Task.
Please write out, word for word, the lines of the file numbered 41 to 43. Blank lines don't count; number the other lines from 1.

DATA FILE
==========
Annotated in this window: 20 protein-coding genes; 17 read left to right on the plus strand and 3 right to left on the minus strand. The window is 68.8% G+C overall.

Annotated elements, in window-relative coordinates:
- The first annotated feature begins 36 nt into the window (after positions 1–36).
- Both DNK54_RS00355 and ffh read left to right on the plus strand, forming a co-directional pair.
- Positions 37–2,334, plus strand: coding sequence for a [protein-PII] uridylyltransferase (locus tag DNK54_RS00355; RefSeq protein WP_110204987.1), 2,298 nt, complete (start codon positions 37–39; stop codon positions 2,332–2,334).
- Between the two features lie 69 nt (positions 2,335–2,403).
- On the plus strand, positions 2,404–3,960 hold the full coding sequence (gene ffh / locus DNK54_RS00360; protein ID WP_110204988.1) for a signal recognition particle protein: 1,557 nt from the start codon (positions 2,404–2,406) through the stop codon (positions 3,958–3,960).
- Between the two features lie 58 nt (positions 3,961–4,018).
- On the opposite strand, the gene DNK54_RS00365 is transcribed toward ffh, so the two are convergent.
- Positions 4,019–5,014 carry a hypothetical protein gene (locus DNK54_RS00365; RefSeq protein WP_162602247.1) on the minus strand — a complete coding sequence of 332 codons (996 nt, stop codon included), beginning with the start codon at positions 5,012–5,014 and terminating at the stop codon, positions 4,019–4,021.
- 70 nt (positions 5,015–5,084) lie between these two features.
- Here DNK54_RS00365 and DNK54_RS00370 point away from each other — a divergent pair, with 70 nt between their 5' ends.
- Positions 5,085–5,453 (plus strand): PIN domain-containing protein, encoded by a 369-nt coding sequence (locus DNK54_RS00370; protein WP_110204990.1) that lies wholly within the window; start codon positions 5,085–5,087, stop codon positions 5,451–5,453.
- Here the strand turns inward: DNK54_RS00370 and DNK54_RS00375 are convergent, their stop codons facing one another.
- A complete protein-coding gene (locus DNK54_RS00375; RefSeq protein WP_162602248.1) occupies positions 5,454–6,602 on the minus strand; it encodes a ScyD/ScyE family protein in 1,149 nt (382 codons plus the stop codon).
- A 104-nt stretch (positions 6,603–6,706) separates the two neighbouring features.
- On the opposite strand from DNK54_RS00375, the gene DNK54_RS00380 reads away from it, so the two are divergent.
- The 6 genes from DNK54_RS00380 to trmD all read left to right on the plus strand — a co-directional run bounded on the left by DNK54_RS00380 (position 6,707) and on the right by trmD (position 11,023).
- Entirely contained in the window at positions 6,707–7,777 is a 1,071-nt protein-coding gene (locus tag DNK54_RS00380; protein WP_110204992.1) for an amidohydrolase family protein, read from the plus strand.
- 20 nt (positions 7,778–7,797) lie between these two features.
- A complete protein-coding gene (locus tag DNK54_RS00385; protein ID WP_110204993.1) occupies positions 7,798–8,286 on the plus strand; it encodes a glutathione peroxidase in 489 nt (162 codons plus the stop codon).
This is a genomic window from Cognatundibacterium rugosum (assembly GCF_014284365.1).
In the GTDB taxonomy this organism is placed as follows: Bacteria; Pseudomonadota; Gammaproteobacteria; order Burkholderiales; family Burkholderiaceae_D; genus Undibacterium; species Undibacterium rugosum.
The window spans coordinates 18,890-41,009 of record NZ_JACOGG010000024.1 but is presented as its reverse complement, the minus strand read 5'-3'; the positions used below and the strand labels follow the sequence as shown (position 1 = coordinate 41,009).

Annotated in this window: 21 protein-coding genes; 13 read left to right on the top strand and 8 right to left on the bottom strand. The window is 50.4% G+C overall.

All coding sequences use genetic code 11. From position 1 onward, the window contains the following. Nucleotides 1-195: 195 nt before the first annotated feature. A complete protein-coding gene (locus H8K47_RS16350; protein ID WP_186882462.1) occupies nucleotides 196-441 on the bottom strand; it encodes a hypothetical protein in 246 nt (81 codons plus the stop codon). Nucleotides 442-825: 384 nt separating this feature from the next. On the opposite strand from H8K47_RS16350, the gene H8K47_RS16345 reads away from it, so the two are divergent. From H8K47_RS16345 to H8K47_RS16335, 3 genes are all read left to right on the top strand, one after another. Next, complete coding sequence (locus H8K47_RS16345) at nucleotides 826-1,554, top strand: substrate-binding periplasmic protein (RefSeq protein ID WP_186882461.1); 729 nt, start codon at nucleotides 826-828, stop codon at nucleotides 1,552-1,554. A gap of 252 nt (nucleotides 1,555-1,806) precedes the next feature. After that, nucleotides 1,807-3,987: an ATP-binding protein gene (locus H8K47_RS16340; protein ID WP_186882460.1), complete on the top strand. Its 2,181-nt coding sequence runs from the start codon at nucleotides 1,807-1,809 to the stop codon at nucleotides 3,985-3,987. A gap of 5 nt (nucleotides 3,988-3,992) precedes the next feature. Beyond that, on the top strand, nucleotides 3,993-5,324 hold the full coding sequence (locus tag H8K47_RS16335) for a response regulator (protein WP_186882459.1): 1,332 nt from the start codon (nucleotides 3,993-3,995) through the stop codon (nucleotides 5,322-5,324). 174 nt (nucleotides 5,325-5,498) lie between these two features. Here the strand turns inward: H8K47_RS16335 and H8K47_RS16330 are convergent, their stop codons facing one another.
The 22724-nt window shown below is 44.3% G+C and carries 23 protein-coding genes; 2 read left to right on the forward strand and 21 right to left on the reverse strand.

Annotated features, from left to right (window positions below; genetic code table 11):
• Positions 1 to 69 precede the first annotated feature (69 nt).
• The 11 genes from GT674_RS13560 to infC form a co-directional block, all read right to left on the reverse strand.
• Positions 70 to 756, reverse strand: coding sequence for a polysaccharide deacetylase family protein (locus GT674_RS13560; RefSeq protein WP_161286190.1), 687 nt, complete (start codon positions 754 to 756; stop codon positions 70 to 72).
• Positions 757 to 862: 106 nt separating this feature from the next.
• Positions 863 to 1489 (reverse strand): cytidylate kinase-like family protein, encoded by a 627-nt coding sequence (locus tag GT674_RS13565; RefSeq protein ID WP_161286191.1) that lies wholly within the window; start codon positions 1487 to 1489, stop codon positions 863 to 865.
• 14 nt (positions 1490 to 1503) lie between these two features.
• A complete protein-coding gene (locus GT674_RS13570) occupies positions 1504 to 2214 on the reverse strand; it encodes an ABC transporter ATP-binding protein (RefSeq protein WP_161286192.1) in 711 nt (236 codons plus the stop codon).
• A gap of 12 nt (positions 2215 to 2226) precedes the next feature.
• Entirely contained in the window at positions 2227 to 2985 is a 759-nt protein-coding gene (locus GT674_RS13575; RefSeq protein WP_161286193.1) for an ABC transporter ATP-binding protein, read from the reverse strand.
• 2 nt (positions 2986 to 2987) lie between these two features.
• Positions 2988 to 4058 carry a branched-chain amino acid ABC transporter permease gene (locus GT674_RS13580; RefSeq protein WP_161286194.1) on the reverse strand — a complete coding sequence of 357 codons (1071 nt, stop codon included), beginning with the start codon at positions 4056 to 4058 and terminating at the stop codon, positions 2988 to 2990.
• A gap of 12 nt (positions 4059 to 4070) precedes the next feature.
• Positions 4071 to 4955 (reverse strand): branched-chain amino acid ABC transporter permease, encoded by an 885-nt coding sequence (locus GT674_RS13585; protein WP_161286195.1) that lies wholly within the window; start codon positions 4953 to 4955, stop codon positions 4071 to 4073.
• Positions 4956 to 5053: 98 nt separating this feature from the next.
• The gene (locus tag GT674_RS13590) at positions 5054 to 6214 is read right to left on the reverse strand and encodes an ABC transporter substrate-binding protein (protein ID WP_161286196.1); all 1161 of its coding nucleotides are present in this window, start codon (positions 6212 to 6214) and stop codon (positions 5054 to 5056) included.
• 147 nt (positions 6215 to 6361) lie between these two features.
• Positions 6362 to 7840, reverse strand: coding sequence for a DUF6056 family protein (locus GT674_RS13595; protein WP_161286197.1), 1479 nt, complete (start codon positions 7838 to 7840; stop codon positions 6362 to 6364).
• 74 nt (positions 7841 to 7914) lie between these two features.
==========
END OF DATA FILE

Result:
• Positions 4071 to 4955 (reverse strand): branched-chain amino acid ABC transporter permease, encoded by an 885-nt coding sequence (locus GT674_RS13585; protein WP_161286195.1) that lies wholly within the window; start codon positions 4953 to 4955, stop codon positions 4071 to 4073.
• Positions 4956 to 5053: 98 nt separating this feature from the next.
• The gene (locus tag GT674_RS13590) at positions 5054 to 6214 is read right to left on the reverse strand and encodes an ABC transporter substrate-binding protein (protein ID WP_161286196.1); all 1161 of its coding nucleotides are present in this window, start codon (positions 6212 to 6214) and stop codon (positions 5054 to 5056) included.